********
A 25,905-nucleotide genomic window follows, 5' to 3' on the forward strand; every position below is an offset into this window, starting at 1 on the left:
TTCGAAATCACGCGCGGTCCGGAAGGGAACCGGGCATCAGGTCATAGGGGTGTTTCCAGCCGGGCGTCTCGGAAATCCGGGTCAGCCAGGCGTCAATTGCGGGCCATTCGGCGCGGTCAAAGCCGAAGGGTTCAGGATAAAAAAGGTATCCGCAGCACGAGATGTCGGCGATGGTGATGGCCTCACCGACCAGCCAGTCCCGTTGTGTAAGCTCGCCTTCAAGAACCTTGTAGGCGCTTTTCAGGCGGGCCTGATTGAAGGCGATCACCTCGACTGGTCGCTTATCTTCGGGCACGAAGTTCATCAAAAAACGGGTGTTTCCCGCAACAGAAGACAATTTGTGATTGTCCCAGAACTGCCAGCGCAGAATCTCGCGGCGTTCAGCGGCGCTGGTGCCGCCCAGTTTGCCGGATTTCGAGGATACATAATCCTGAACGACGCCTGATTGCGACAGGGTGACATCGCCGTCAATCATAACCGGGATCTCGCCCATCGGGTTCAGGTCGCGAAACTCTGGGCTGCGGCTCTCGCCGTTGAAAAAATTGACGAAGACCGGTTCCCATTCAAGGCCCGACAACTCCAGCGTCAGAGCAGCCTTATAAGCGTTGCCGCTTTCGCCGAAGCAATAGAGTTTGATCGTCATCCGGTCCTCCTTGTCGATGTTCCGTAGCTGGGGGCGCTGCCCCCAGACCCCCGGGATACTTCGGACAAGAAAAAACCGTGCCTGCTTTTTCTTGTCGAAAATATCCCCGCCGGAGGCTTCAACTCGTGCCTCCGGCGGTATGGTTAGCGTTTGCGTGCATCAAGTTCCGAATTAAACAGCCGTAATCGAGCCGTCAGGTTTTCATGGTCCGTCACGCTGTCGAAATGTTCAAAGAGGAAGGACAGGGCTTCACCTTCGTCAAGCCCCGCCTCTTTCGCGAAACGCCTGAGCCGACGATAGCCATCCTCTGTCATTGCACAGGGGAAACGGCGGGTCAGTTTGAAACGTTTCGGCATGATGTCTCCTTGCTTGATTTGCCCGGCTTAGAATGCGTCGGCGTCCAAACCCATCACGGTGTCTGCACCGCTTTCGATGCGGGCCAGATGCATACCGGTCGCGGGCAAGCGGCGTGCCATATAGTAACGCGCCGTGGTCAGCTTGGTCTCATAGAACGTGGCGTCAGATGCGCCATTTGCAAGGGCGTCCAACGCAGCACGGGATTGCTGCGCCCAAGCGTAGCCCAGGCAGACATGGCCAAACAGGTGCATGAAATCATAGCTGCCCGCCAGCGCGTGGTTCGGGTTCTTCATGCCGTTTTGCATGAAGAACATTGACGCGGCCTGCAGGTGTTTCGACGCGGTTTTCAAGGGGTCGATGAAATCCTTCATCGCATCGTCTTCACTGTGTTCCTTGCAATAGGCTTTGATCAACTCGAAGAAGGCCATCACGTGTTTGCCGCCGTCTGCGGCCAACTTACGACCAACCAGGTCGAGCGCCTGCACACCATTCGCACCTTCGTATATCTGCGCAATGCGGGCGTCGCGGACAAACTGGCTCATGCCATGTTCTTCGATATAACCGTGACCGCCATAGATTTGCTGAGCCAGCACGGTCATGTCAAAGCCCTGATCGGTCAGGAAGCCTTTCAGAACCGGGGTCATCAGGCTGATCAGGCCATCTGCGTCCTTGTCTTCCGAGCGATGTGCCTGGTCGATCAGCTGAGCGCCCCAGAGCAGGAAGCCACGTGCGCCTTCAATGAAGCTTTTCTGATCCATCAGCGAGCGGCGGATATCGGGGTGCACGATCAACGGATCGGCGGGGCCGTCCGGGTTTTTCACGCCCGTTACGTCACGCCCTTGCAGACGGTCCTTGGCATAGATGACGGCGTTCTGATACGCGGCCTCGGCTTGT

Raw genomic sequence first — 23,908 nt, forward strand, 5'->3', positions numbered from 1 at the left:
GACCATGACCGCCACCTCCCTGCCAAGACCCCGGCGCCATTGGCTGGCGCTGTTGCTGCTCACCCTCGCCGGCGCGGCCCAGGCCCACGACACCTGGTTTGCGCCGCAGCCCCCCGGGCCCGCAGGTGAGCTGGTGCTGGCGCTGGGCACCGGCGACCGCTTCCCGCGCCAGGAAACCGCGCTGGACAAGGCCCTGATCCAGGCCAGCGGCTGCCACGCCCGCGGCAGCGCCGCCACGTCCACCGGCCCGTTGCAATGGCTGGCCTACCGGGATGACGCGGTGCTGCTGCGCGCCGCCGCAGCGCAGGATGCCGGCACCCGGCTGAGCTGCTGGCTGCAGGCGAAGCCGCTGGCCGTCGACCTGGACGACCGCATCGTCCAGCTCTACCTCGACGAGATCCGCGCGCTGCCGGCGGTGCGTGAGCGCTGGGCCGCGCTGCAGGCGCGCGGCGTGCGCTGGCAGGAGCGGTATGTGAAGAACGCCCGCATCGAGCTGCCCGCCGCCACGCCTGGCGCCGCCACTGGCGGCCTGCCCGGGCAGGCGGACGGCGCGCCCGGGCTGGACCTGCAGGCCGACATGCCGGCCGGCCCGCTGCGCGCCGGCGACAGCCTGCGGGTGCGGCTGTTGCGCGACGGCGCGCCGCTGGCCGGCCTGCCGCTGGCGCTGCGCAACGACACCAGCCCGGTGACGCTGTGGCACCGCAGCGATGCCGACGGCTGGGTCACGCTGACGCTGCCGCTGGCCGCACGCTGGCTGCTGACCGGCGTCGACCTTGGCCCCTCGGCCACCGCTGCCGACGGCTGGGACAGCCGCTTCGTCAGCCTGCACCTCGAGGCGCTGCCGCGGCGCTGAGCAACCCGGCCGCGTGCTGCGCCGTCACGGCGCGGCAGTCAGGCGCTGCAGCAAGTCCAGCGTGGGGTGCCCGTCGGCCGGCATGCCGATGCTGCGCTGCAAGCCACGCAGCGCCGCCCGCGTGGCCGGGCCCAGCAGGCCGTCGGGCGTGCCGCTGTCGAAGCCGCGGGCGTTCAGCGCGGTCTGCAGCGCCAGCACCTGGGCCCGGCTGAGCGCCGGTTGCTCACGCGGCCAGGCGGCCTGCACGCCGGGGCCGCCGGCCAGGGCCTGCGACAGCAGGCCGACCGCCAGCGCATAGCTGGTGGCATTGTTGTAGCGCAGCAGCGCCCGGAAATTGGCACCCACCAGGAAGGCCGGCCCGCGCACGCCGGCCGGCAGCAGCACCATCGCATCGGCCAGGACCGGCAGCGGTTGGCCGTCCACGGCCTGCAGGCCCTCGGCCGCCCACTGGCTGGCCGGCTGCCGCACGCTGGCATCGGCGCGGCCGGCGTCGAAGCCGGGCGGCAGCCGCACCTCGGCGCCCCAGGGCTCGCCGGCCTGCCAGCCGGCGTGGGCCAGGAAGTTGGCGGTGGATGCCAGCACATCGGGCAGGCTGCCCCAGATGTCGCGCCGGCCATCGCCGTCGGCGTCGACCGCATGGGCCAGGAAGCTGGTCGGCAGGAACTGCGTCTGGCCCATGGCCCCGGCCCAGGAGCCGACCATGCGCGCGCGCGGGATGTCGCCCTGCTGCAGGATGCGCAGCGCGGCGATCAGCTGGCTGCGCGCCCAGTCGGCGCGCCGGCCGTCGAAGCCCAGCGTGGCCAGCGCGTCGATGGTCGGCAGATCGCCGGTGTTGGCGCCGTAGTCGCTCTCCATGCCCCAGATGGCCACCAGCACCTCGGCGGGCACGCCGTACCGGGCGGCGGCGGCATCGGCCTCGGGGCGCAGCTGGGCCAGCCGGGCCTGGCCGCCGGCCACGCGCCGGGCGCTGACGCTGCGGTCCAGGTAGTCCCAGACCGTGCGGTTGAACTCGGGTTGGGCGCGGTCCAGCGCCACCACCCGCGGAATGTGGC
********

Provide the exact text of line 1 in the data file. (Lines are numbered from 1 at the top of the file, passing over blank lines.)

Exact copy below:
A 25,905-nucleotide genomic window follows, 5' to 3' on the forward strand; every position below is an offset into this window, starting at 1 on the left: